The minstrel knows the songs and stories of his culture and he performs them for the people of his city. One day, he travels into the woods. Surrounded only by the natural world, the minstrel sees its sacredness. The fruit trees fed him and the wind teaches him a new song. He sings to nature and to the sky. The wind, sun, fishes, birds and animals come to listen.
Minstrels are an archetype. We find stories of them throughout ages and across cultures, as in the stories of Orpheus, King David, and Saint Francis of Assisi. There are many folk songs remembering the minstrels whose music would touch all of nature and create almost magical responses to it. I wanted to portray the magic that musicians bring us and how they enrich the lives of others.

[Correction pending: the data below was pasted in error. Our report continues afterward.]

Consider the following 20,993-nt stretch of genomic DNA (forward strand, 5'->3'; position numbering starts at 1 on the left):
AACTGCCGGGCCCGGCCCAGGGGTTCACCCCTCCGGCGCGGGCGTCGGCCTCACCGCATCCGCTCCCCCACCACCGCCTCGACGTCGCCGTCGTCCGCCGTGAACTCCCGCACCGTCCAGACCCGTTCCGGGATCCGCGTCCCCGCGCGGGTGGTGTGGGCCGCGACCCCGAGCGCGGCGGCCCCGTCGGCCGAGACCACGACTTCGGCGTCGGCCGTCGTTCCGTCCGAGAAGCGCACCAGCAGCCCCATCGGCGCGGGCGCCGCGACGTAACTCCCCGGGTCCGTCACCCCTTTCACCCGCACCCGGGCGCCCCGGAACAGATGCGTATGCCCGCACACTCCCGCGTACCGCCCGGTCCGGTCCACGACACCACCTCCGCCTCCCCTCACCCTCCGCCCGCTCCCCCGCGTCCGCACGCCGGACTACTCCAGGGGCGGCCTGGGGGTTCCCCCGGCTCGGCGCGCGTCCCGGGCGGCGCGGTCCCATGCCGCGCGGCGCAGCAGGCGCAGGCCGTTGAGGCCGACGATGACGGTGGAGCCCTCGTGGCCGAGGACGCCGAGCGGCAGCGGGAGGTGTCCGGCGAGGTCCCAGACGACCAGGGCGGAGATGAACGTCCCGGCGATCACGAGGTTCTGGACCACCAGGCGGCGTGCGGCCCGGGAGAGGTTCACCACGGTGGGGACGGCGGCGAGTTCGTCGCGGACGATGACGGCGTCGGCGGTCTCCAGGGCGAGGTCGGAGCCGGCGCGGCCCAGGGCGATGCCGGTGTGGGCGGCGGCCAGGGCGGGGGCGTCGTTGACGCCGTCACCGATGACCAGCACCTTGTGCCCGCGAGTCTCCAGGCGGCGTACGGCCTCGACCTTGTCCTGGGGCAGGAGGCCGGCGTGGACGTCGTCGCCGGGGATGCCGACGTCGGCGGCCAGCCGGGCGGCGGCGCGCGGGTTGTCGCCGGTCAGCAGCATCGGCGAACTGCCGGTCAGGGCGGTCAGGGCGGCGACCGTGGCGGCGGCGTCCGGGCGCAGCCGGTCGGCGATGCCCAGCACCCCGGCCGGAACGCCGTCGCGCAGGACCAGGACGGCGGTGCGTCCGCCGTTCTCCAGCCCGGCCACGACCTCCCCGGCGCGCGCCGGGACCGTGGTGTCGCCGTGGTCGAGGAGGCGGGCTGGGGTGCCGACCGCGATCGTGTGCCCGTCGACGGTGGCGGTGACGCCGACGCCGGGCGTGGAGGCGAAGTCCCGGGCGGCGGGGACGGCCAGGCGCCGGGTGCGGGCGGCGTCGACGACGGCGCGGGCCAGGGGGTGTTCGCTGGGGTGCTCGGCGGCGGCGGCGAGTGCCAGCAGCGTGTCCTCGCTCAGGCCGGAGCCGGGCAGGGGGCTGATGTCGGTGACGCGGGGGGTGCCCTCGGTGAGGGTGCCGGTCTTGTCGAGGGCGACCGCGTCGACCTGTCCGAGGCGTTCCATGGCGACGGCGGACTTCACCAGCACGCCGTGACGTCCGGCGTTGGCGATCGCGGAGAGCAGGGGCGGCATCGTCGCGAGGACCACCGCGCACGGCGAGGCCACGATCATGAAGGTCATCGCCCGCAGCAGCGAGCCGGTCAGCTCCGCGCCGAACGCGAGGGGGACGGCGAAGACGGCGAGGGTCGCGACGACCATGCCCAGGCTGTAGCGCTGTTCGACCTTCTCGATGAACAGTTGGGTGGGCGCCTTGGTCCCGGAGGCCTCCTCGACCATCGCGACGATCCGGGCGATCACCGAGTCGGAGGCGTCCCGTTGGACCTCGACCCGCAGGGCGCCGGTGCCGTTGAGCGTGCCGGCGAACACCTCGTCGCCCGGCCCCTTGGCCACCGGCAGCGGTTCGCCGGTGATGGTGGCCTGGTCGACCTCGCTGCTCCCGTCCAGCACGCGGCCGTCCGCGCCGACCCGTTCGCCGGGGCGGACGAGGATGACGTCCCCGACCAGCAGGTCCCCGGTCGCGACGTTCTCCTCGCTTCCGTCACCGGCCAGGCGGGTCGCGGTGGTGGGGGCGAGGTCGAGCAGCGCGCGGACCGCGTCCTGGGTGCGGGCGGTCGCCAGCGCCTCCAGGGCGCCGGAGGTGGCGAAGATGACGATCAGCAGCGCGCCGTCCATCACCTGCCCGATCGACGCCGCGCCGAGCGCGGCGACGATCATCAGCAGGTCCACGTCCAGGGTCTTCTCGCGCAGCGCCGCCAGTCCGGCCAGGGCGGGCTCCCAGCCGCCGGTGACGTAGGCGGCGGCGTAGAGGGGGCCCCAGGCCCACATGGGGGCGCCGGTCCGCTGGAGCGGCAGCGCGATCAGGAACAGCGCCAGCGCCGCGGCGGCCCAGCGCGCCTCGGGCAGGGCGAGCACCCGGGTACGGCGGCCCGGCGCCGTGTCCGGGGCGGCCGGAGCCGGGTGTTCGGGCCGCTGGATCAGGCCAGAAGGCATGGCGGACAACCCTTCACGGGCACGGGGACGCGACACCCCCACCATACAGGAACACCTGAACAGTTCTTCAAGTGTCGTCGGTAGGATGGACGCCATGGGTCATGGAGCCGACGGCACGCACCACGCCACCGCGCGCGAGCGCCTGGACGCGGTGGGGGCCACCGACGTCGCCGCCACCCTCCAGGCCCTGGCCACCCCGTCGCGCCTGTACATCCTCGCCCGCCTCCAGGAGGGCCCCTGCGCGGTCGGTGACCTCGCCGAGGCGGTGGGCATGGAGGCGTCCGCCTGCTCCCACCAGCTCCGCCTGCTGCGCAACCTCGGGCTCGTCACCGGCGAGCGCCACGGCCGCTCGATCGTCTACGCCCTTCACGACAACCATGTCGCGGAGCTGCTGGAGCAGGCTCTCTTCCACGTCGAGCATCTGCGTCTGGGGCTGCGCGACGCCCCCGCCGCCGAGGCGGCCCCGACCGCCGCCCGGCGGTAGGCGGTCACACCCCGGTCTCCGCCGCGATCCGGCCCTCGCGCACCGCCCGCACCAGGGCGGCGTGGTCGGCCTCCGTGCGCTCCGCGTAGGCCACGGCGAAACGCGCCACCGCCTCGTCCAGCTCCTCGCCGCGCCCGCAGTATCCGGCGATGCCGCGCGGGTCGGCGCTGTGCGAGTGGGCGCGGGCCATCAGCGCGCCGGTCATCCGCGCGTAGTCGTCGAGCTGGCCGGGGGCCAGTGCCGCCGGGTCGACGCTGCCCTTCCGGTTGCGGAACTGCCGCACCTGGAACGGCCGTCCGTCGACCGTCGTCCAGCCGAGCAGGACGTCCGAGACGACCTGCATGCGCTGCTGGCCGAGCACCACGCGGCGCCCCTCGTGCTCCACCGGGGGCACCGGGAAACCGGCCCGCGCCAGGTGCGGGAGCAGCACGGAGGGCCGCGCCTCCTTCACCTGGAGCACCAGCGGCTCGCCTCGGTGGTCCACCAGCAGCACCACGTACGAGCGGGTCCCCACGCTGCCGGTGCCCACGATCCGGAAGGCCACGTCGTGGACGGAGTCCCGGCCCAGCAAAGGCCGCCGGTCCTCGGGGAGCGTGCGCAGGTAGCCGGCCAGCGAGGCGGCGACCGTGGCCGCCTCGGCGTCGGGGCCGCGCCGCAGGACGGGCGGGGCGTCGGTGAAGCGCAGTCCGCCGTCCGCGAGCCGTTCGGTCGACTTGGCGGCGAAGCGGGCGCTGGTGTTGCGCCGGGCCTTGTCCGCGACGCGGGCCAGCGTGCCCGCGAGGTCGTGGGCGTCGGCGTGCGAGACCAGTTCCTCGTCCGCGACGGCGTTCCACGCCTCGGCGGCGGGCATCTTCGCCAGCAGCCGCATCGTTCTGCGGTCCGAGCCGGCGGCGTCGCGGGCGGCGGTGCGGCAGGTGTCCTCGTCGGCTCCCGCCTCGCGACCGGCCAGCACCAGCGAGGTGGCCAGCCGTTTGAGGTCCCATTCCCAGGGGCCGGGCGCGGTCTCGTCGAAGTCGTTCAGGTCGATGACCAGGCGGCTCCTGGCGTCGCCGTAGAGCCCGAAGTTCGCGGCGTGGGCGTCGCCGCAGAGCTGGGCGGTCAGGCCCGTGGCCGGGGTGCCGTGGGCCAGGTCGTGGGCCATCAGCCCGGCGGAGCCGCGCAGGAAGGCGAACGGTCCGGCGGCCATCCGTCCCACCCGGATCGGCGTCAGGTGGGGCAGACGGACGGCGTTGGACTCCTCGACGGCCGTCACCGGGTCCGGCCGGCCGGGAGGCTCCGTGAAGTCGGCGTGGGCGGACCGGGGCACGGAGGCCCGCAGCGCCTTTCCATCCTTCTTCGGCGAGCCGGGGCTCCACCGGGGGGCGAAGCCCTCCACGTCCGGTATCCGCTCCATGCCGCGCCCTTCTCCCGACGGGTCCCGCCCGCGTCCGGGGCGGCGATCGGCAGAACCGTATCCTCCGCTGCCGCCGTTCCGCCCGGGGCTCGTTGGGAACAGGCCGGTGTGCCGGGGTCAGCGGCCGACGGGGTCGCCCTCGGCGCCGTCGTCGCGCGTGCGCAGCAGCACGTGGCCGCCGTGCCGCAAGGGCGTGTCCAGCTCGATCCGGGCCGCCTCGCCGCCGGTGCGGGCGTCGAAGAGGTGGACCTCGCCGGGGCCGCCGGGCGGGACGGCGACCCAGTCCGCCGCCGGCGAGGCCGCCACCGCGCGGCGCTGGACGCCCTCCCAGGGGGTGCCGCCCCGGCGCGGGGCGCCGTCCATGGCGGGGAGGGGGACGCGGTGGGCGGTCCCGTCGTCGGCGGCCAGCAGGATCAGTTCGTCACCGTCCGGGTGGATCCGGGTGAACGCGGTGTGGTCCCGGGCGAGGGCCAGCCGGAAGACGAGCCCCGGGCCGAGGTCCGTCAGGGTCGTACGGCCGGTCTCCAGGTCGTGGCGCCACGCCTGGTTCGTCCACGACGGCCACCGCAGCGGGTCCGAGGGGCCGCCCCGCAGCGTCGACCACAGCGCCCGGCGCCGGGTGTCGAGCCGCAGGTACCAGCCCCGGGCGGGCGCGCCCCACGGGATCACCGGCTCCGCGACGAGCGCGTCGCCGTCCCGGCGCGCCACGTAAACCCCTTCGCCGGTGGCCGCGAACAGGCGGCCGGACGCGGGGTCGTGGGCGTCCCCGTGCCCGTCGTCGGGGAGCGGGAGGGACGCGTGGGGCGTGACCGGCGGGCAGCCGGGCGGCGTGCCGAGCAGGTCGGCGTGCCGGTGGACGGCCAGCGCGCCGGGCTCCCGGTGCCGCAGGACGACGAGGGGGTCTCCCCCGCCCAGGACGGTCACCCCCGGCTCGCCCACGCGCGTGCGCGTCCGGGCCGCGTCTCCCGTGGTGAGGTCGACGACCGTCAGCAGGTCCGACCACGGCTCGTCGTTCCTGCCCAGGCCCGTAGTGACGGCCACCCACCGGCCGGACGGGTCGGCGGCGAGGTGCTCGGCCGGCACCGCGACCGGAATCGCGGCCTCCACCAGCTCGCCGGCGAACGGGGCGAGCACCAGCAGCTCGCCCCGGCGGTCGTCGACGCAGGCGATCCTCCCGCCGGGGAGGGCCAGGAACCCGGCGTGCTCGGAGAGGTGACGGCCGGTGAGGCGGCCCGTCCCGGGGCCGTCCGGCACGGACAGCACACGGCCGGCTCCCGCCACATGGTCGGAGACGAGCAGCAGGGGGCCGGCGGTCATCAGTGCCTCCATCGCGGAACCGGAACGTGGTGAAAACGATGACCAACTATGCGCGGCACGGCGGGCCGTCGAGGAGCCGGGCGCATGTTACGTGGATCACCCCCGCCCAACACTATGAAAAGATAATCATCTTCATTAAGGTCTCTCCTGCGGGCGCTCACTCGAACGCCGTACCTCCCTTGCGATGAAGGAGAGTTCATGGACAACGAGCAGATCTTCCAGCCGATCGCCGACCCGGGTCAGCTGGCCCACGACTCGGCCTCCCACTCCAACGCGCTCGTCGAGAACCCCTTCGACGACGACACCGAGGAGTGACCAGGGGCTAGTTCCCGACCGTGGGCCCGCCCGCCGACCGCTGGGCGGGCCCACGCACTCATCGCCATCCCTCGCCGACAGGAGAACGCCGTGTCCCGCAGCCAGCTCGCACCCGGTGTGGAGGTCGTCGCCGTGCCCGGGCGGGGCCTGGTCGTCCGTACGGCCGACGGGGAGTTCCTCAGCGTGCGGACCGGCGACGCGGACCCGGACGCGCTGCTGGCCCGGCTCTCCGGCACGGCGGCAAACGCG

The ideas are also found in the “Serenade to Music” in Act V, Scene I of The Merchant of Venice. Lorenzo speaks of the harmonies that are created by movement of the stars:
If they but hear perchance a trumpet sound,
Or any air of music touch their ears,
You shall perceive them make a mutual stand,
Their savage eyes turn’d to a modest gaze
By the sweeet power of music: therefore the poet
Did feign that Orpheus drew trees, stones and floods;
Since nought so stockish, hard and full of rage,
But music for the time doth change his nature.
While the Minstrel is no longer formally available, the Studio retains one print from the edition, framed and on display in our office. In the lower left corner, you can see a record of each color printed, still displayed in a cutout through the matte. If you are interested in the print, please let us know and we will be glad to make it available for you to view.
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